Timing is everything as Trump tackles rogue regimes
President Donald Trump must decide by May 12 if the United States will reimpose sanctions on Iran, and many signs indicate that he will do so. The sanctions were lifted as part of the Joint Comprehensive Plan of Action negotiated by the Obama administration — a deal that Trump has criticized often for more than two years. Moreover, recent staffing decisions made by the president have led many to believe that he will reinstate sanctions and take a hard stance against Iran. He recently appointed John Bolton, a known Iran hawk, as National Security Advisor and nominated Mike Pompeo, who also opposes the Iran deal, to be the new Secretary of State.
However, there may be one complicating factor: Timing.
In late May or early June, Trump is expected to meet with Kim Jong Un, the dictator of North Korea. From America’s perspective, North Korea poses a more imminent threat than Iran, as it already possesses nuclear weapons and is widely believed to have developed missiles capable of reaching not only South Korea and Japan, but most of the US. For Washington, the current threat of North Korea may take precedence over a future threat from Iran.
Moreover, Iran is threatening but familiar to the US. While Americans know that Iran calls their country the “Great Satan” and unjustly imprisons American citizens, there are exchanges of ideas between the two countries. There are Iranian citizens in the US and vice versa. The US has not had an embassy in Iran since the 1979 hostage crisis, but even the inflammatory Mahmoud Ahmadinejad visited the US to attend the United Nations when he was president. Most of America’s allies maintain normal, if strained, diplomatic relations with Iran. Iranian ideology and political discourse is accessible and understandable. Iran may be dangerous and antagonistic to the US, but it is not closed off.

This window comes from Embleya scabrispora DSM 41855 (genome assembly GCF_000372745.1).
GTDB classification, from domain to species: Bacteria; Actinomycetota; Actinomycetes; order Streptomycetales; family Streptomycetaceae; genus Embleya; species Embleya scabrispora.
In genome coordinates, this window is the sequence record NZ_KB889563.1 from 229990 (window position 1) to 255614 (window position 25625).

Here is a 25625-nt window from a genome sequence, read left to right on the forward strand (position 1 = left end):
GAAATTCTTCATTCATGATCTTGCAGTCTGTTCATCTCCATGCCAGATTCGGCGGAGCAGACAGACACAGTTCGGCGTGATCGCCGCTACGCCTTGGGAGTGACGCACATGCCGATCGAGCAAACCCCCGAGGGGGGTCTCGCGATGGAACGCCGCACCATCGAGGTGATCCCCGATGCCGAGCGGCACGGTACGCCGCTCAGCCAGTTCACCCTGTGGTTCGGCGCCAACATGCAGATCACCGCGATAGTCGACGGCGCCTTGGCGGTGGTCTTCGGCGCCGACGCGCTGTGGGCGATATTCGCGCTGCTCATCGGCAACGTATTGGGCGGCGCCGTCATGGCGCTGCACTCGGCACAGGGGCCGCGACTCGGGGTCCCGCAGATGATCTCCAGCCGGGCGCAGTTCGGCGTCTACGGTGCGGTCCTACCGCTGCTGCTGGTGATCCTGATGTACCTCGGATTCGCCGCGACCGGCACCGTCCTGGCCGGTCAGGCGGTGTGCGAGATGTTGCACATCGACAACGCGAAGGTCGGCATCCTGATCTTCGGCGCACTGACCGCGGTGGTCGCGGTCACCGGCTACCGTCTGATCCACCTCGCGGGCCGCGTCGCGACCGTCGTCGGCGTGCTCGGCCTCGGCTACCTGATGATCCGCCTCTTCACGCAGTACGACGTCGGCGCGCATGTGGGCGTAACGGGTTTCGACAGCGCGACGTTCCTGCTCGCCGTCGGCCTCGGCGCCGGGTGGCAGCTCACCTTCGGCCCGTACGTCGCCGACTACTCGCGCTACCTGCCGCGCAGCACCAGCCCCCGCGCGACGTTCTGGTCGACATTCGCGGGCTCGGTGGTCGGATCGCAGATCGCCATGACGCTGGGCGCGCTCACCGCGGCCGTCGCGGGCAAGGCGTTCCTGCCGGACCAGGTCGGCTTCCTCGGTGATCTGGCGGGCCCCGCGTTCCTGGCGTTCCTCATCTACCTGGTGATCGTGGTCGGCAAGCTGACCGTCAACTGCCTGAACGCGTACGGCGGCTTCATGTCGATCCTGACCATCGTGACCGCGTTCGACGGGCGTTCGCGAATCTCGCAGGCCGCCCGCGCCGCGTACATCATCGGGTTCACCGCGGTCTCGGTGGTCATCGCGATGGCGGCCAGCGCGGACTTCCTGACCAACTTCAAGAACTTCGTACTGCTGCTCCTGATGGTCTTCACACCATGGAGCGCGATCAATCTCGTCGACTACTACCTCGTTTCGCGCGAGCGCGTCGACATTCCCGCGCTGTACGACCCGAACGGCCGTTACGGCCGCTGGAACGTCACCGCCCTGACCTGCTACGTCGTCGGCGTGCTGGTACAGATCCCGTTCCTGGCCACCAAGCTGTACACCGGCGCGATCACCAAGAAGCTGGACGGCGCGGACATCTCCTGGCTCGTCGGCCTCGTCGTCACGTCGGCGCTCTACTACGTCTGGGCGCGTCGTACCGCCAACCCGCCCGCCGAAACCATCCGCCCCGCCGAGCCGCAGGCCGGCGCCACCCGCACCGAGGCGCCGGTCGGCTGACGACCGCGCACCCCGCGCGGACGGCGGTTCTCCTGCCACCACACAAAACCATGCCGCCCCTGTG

North Korea, on the other hand, is an enigma. The young dictator Kim, who inherited power from his father and his grandfather before him, is not known by American leaders. His goals are not clear. Pompeo, currently serving as director of the CIA, recently visited North Korea for preliminary negotiations, but North Korea is still considered a “hermit nation.” That is most frightening to the US, because a country with the power of nuclear weapons and a mysterious leader with mysterious motivations is unpredictable.
The question therefore arises of how Trump’s decision on the Iran sanctions will impact negotiations with a nuclear North Korea. Part of this depends on how the upcoming negotiations with Pyongyang are shaping up. During his recent meeting with Japanese Prime Minister Shinzo Abe, Trump acknowledged that he may not meet with Kim if it does not appear that North Korea is willing to negotiate and cooperate. Yet if the North Korea summit is to happen, the Trump administration will need to create the right impression beforehand.
Today, Iran and North Korea are no more peaceful than they were 16 years ago. In fact, they both appear more belligerent, at least in rhetoric, and more militarily capable
Ellen R. Wald
Perhaps the White House will think it beneficial to make a strong statement before meeting North Korea. In that case, Trump could use a tough stance against Iran to show Kim that he is serious about keeping nuclear weapons away from dangerous regimes. That would mean that Trump reimposes sanctions on Iran and effectively ends the JCPOA deal that he has been criticizing for years.
On the other hand, the Trump administration may think it beneficial to show North Korea that the US can work with rogue regimes. In that case, Trump might not reimpose sanctions on Iran next month. That would make it irrelevant if the US believes that Iran deserves new sanctions, because the decision could be predicated on a desire to send the right message of cooperation to North Korea. Such a decision by Trump would not preclude him from reimposing sanctions on Iran at a later date, but it would help him present an argument for North Korea to disarm now.
In 2002, President George W. Bush described Iran and North Korea as being two-thirds of the “axis of evil.” They represented rogue regimes that aspired to obtain weapons of mass destruction and do harm to the US and its allies. Today, Iran and North Korea are no more peaceful than they were 16 years ago. In fact, they both appear more belligerent, at least in rhetoric, and more militarily capable. Since 2002, neither country has been restrained. Now the Trump administration must take major action on both regimes in a short period of time. North Korea, which is the more advanced and immediate threat, will be watching how the US responds to Iran.
- Ellen R. Wald, Ph.D. is a historian and author of “Saudi, Inc.” She is a Non-Resident Scholar at the Arabia Foundation, a Washington think tank, and the president of Transversal Consulting. She also teaches Middle East history and policy at Jacksonville University.